Not all splurge with annual checks

Posted: Sunday, October 16, 2005

With pump prices fast approaching $3 a gallon at many gas stations, reports that heating oil and natural gas may cost 60 percent more than last year's price, and the federal government announcing Friday that inflation is at a 25-year high, Alaskans are seeing their fair share of economic hardship.

The effects of this can be seen in a number of ways, including how local residents are spending their Alaska Permanent Fund dividend checks.

On Wednesday, qualified residents with direct deposit accounts began receiving their checks of $845.76 — the lowest since 1988 — and several people said they are opting to put the money toward bills, necessities or saving this year, rather than anything recreational.

"The PFD was a joke this year. Mine is gone already to pay for high heating fuel bills," Nikiski resident Ken Thompson said.

Thompson said that he normally would put the money toward tools or materials for a building project around his home, but this year that wasn't an option.

"The cost of living is just too high this year to spend it on anything else," he said.

Shari McKibbin of Kenai also acknowledged that the PFD decline was worrisome, but she found this year's amount enough to take care of at least one major expense.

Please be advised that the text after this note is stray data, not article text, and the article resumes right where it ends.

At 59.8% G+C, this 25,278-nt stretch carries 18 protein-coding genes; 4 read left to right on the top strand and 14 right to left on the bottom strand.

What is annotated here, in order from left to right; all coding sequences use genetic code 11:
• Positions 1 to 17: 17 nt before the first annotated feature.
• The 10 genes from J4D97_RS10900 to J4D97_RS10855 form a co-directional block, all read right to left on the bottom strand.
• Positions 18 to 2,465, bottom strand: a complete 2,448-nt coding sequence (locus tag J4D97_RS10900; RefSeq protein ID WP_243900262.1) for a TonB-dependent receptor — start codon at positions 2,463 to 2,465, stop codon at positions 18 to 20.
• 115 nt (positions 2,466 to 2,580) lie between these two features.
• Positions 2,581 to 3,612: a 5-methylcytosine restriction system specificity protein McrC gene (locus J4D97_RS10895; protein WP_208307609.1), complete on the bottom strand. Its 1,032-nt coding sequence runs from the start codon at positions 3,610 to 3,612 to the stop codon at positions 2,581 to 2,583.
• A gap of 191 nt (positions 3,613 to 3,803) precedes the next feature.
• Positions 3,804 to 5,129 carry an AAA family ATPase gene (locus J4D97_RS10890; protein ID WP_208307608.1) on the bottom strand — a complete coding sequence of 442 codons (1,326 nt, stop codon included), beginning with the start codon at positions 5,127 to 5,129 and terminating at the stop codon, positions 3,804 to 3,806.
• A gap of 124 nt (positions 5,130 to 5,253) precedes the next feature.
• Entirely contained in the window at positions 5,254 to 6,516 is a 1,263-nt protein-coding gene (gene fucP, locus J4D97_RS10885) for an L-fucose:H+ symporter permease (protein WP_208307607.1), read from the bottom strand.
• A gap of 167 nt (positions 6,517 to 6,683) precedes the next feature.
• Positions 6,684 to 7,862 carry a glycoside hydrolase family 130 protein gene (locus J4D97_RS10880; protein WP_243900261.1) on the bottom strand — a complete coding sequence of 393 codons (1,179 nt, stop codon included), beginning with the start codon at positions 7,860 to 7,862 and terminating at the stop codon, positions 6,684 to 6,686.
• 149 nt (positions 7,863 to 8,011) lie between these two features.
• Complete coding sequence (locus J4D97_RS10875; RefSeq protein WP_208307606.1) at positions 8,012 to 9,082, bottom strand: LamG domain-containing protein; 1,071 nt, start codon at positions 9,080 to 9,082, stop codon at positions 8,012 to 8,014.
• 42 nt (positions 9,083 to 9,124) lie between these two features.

"I depend on it to pay my car insurance. I pay it every six months, April and October, so I always keep my fingers crossed that the PFD will be at least $600," McKibbin said.

LLoyd Little of Nikiski said he was using his PFD to balance his check book.

"Mine's going to bills, brother, bills," Little said. "It always puts me ahead a bit so I use it to pay my bills every year."

Jennifer Bowman of Soldotna said she was banking her PFD in the hopes of keeping up with soaring gasoline prices.

"Gas prices are crippling me, so I'm putting mine into savings. It may be the only thing that keeps me affording the drive to work," Bowman said.

Jaret Richardson of Sterling said his PFD was already spent to cover a debt that he had at Kenai Peninsula College.

"I used it for tuition," Richardson said. "I usually blow it, but I owed money for classes I took last semester, so that's where it went this year."

While qualified residents with direct deposit have already received their PFDs, all others can expect their paper checks after the state begins mailing them Oct. 26.

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